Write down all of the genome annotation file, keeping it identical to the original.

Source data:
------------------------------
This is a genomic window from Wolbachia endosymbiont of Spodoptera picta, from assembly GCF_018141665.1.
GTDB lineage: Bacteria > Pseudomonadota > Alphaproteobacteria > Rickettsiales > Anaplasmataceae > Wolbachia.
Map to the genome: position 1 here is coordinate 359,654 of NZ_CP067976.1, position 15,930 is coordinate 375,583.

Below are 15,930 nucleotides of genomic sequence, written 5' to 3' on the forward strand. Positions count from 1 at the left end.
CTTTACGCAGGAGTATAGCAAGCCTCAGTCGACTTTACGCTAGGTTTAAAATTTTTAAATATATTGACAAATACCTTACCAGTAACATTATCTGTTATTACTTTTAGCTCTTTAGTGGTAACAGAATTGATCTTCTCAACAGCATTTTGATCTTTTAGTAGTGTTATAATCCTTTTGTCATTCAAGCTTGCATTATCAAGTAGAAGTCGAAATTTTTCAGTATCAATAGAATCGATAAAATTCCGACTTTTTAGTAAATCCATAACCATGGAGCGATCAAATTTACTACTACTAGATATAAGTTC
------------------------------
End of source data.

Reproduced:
This is a genomic window from Wolbachia endosymbiont of Spodoptera picta, from assembly GCF_018141665.1.
GTDB lineage: Bacteria > Pseudomonadota > Alphaproteobacteria > Rickettsiales > Anaplasmataceae > Wolbachia.
Map to the genome: position 1 here is coordinate 359,654 of NZ_CP067976.1, position 15,930 is coordinate 375,583.

Below are 15,930 nucleotides of genomic sequence, written 5' to 3' on the forward strand. Positions count from 1 at the left end.
CTTTACGCAGGAGTATAGCAAGCCTCAGTCGACTTTACGCTAGGTTTAAAATTTTTAAATATATTGACAAATACCTTACCAGTAACATTATCTGTTATTACTTTTAGCTCTTTAGTGGTAACAGAATTGATCTTCTCAACAGCATTTTGATCTTTTAGTAGTGTTATAATCCTTTTGTCATTCAAGCTTGCATTATCAAGTAGAAGTCGAAATTTTTCAGTATCAATAGAATCGATAAAATTCCGACTTTTTAGTAAATCCATAACCATGGAGCGATCAAATTTACTACTACTAGATATAAGTTC